“Whoever digs a pit may fall into it, whoever breaks through a wall may be bitten by a snake.”
- Ecclestiastes 10:8
The deepest parts of the tectonic chasms will of course accumulate water in them. Nourished by the decay of leaf litter, rotting carcasses, gnawed bones and scavenger excrements, these ponds have turned into the most fetid of swamps. In the murky waters swim horrific creatures, often the descendants of marooned gut parasites and the most lowly and dreadful of scavengers.
Among the latter, species of Carnoconodon tend to be the most pugnacious. As the name suggests, these are living members of the conodonts, a group of jawless fish, vaguely reminiscent of the lamprey, with a bizarrely intricate tooth-apparatus. Having populated the seas from the Cambrian until the end of the Triassic they have proven themselves to be tenacious, but Ryl Madol is now the only place on Earth where they survive.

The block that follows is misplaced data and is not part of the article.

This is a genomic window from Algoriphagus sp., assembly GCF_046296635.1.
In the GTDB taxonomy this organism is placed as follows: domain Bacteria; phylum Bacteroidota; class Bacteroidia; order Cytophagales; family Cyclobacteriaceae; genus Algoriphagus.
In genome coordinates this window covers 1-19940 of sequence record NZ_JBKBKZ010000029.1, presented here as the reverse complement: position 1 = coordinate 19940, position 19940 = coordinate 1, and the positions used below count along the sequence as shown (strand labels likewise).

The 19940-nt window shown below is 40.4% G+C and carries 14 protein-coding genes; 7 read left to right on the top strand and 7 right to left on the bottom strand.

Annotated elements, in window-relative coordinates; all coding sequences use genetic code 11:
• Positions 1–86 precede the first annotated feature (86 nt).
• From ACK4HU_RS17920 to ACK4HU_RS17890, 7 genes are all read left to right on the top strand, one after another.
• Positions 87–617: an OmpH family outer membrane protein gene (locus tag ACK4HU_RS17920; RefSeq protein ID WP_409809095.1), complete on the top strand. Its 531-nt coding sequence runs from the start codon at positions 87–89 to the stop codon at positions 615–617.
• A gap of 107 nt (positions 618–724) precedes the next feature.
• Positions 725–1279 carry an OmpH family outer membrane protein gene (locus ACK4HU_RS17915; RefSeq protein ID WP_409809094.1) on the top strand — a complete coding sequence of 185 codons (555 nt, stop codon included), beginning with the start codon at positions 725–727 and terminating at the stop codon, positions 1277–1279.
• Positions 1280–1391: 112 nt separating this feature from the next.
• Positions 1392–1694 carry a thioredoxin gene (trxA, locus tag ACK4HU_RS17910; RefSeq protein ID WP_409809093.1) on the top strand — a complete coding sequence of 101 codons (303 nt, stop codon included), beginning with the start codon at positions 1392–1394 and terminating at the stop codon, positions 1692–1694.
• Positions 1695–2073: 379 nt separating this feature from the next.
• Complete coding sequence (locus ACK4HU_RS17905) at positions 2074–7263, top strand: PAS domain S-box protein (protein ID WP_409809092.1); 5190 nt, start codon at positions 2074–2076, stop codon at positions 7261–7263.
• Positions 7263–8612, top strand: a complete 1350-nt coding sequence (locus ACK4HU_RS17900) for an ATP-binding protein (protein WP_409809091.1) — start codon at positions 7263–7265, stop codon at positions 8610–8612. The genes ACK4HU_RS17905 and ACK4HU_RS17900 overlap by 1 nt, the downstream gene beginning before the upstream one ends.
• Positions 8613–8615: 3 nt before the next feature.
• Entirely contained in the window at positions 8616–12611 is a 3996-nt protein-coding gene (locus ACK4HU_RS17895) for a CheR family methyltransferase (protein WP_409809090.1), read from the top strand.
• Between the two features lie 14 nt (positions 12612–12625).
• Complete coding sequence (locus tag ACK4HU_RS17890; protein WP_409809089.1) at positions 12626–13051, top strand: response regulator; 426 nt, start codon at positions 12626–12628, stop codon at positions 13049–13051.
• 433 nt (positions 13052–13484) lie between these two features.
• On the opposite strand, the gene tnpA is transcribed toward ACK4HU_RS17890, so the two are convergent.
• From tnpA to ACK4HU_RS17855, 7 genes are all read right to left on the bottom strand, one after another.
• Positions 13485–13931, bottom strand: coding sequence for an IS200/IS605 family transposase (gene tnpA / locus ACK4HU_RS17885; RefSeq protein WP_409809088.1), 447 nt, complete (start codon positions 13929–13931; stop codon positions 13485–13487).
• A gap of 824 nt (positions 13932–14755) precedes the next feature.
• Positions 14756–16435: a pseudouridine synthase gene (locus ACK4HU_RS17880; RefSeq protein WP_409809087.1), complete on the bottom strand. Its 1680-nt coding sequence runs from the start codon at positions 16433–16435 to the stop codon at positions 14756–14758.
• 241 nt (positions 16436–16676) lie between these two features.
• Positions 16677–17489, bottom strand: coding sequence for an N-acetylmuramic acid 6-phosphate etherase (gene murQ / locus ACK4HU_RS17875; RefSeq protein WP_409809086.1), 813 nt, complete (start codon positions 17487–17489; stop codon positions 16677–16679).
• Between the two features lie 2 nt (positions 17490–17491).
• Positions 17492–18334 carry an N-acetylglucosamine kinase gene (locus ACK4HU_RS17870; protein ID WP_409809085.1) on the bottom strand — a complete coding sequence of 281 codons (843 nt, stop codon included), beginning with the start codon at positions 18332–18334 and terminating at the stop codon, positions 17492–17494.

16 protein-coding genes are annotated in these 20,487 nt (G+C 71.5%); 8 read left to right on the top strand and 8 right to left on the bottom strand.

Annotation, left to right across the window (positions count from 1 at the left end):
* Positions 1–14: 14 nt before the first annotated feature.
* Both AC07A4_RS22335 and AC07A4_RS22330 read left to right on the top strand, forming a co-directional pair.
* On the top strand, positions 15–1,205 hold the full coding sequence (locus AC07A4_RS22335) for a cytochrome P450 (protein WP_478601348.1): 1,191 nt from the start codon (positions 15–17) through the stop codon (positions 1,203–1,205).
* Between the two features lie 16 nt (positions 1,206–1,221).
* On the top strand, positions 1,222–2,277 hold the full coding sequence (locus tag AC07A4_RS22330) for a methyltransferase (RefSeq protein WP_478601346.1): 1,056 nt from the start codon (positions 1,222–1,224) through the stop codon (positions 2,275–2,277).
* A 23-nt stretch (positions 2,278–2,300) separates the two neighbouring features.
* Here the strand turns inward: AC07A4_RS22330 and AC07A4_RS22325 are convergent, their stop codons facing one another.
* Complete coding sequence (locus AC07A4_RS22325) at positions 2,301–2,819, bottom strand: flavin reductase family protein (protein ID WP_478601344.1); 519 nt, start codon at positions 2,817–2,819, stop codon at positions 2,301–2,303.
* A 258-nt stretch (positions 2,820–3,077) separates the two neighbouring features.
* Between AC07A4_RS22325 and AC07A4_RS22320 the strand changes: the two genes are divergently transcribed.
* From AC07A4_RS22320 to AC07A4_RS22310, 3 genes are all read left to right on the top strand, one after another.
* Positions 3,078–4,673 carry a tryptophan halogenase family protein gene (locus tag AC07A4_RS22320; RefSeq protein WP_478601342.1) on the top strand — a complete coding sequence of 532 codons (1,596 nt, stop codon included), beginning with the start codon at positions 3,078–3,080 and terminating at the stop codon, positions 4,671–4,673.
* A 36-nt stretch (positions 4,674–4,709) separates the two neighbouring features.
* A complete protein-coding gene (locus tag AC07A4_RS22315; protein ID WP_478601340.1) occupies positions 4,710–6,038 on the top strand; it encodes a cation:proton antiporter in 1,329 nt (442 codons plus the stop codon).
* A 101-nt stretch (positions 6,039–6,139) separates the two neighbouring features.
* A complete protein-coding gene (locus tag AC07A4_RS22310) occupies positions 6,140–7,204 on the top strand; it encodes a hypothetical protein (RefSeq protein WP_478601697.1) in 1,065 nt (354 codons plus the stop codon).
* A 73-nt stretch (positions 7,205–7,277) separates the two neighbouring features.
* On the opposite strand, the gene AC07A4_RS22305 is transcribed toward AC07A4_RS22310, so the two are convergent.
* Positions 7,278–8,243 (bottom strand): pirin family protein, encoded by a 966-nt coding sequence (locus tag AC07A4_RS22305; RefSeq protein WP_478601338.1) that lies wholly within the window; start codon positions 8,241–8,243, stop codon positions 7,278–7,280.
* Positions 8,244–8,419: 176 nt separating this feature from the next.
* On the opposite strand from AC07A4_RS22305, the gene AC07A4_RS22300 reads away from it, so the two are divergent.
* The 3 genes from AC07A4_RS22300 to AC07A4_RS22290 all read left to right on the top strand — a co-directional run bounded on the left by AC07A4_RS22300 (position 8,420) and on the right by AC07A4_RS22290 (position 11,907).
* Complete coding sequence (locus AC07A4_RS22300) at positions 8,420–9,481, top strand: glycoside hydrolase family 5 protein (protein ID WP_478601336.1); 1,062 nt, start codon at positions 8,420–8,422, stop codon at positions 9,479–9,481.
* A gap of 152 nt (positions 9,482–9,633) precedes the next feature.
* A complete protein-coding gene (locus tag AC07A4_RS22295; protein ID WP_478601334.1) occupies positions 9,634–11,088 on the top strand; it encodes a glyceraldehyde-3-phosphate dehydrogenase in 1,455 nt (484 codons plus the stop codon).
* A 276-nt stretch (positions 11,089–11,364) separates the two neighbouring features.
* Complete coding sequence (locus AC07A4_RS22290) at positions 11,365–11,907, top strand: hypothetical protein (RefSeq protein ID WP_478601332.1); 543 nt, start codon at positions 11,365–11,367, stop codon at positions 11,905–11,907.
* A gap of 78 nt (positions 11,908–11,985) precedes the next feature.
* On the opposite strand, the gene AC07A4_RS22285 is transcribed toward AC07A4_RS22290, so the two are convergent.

Carnoconodon has in some ways evolved a simpler mouth than its ancestors, it just being a yawning gape that opens up like a zipper. It is adorned by multiple rasping teeth on the inside with eight-to-ten large slicing teeth ringing its edge. Where it surpasses its ancestors is of course its size, growing up to a metre or two in length.
Carnoconodon is often characterised as a scavenger, scraping flesh off the carcasses of animals that have fallen down the deep chasms and died from the impact. This is not entirely accurate. If a poor victim survives its fall, these eels from hell have no qualms about finishing the job themselves, often attacking in swarms and slicing deep wounds into the flesh until it bleeds to death. Our dinocephalian here is finding this out the hard way.